Search Results

You are looking at 1 - 10 of 24 items for

  • Author: Ross Brownson x
Clear All Modify Search
Restricted access

Mohamed Kanu, Elizabeth Baker and Ross C. Brownson

Objective:

This study tested associations between church-based instrumental and informational social support and meeting physical activity guidelines.

Methods:

Cross-sectional data were analyzed for 1625 rural residents using logistic regression.

Results:

Associations were found between instrumental social support and performing some amount of physical activity but not between the 2 forms of support and meeting physical activity guidelines.

Conclusion:

Instrumental social support might help initiation of physical activity. Given that 54.1% of US adults get no leisure-time physical activity at the recommended minimum level, instrumental social support might be important in considering physical activity programs.

Full access

Amy Eyler, Ross Brownson, Tom Schmid and Michael Pratt

With increasing evidence of the detrimental effects of physical inactivity, there is interest in enhancing research on policies that may influence physical activity in communities. Given the potential policy impact, a framework that organized and conceptualized policy interventions and priorities for public health efforts to promote physical activity was developed. In addition, the Physical Activity Policy Research Network (PAPRN) was formed as a way to operationalize the contents of the framework. Recommendations for future work in this area include enhancing transdisciplinary collaborations, raising the priority of policy evaluation, studying policies at all levels, and emphasizing dissemination of findings.

Full access

Katherine A. Stamatakis, Timothy D. McBride and Ross C. Brownson

Background:

While effective interventions to promote physical activity have been identified, efforts to translate these interventions into policy have lagged behind. To improve the translation of evidence into policy, researchers and public health practitioners need to consider new ways for communicating health promoting messages to state and local policymakers.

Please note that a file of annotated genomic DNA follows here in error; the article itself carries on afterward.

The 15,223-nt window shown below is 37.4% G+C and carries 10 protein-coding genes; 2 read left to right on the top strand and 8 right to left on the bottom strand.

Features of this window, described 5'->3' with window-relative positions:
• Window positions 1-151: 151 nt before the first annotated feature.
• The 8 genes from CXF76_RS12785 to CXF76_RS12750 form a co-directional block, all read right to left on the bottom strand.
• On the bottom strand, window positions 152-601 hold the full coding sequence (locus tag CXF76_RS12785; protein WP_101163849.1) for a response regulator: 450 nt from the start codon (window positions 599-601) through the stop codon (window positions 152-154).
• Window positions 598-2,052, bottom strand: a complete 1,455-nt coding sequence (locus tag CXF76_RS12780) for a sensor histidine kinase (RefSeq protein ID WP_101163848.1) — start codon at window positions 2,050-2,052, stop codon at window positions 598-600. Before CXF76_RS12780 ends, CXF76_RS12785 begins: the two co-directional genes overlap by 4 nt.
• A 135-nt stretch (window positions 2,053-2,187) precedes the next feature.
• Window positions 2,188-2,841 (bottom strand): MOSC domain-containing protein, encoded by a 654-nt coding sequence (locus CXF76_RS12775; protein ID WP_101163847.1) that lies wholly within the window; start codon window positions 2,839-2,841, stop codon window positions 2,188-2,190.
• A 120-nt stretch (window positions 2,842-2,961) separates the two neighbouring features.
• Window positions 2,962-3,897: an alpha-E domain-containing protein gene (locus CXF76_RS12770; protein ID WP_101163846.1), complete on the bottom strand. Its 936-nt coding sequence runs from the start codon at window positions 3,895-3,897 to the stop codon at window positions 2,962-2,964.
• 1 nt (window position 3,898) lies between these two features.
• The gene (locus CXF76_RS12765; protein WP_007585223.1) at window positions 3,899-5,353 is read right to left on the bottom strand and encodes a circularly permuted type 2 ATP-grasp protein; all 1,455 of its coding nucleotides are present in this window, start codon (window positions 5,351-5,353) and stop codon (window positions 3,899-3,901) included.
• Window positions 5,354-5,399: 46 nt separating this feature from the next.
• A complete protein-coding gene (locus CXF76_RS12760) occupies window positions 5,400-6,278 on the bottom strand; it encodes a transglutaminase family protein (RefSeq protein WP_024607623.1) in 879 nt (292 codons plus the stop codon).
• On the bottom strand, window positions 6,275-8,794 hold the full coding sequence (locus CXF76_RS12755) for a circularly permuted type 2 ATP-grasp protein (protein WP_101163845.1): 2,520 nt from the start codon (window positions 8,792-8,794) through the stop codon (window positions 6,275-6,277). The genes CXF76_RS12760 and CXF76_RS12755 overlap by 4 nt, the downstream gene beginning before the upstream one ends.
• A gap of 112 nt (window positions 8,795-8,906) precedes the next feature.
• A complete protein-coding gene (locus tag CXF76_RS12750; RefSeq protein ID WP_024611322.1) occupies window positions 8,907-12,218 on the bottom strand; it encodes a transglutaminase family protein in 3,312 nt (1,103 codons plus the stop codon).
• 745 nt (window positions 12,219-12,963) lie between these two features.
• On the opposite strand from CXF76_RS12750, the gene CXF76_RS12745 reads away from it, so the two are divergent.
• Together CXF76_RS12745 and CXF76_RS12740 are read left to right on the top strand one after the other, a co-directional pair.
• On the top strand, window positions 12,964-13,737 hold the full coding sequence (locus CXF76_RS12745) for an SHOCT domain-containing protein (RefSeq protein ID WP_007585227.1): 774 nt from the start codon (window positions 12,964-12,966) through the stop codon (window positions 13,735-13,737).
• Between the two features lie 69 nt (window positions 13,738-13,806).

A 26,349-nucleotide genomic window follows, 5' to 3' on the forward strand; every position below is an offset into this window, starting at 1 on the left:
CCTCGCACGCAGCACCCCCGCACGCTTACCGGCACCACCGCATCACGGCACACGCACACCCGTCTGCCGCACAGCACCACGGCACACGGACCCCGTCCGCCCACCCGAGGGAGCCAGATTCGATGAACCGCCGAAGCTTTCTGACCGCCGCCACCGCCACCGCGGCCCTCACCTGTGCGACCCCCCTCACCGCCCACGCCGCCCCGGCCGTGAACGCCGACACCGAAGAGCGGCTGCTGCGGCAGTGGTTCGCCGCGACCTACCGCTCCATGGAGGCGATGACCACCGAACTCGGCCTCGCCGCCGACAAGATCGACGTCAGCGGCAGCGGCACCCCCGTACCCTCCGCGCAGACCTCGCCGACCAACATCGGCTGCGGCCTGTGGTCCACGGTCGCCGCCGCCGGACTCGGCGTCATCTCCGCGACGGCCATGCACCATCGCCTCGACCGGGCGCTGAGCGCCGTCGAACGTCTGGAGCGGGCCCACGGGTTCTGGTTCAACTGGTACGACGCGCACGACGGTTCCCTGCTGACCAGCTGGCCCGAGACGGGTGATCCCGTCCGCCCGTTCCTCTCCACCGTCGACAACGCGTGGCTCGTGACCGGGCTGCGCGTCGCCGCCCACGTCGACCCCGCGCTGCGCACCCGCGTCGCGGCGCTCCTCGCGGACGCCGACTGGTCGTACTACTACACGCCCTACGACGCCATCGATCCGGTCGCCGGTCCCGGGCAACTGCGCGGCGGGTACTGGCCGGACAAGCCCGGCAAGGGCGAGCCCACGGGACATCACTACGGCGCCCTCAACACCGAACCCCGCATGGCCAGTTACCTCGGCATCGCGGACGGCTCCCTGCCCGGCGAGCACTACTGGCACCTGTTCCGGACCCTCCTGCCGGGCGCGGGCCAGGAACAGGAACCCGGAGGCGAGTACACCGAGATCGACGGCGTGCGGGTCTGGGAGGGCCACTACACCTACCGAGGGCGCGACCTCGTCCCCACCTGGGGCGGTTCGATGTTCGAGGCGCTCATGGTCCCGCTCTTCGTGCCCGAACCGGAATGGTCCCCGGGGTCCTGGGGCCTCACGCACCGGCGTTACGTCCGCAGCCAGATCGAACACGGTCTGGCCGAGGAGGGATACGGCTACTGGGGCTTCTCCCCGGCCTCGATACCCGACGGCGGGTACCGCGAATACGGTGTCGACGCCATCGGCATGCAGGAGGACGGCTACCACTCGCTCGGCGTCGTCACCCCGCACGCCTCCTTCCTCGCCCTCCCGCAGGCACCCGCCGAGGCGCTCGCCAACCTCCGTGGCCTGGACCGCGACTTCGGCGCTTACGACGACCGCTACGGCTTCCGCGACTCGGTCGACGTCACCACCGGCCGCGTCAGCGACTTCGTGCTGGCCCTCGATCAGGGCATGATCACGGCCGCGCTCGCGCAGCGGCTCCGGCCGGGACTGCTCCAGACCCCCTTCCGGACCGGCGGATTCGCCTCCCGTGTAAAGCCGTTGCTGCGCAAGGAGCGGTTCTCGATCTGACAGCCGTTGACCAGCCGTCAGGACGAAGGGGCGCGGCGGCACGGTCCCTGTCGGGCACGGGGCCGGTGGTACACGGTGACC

Methods:

In this article, we describe issues related to the translation of evidence supporting physical activity promotion, and offer some communication approaches and tools that are likely to be beneficial in translating research to policy.

Results:

We discuss the use of narrative (ie, stories) and describe its potential role in improving communication of research in policy-making settings. In addition, we provide an outline for the development and design of policy briefs on physical activity, and for how to target these briefs effectively to policy-oriented audiences.

Conclusions:

Improvements in researchers' and practitioners' abilities to translate the evidence they generate into high-quality materials for policy makers can greatly enhance efforts to enact policies that promote physical activity.

Restricted access

Fuzhong Li, K. John Fisher and Ross C. Brownson

The article reports on a multilevel analysis conducted to examine change in neighborhood walking activity over a 12-month period in a community-based sample of 28 neighborhoods of 303 older adults age 65 and over. The study employed a multilevel (residents nested within neighborhoods) and longitudinal (4 repeated measures over 1 year) design and a multilevel analysis of change and predictors of change in neighborhood walking activity. Results indicated a significant neighborhood effect, with neighborhood-level walking characterized by a downward trajectory over time. Inclusion of baseline variables using selected perceived neighborhood-level social- and physical-environment measures indicated that neighborhoods with safe walking environments and access to physical activity facilities had lower rates of decline in walking activity. The findings provide preliminary evidence of neighborhood-level change and predictors of change in walking activity in older adults. They also suggest the importance of analyzing change in physical activity in older adults from a multilevel or macrolevel framework.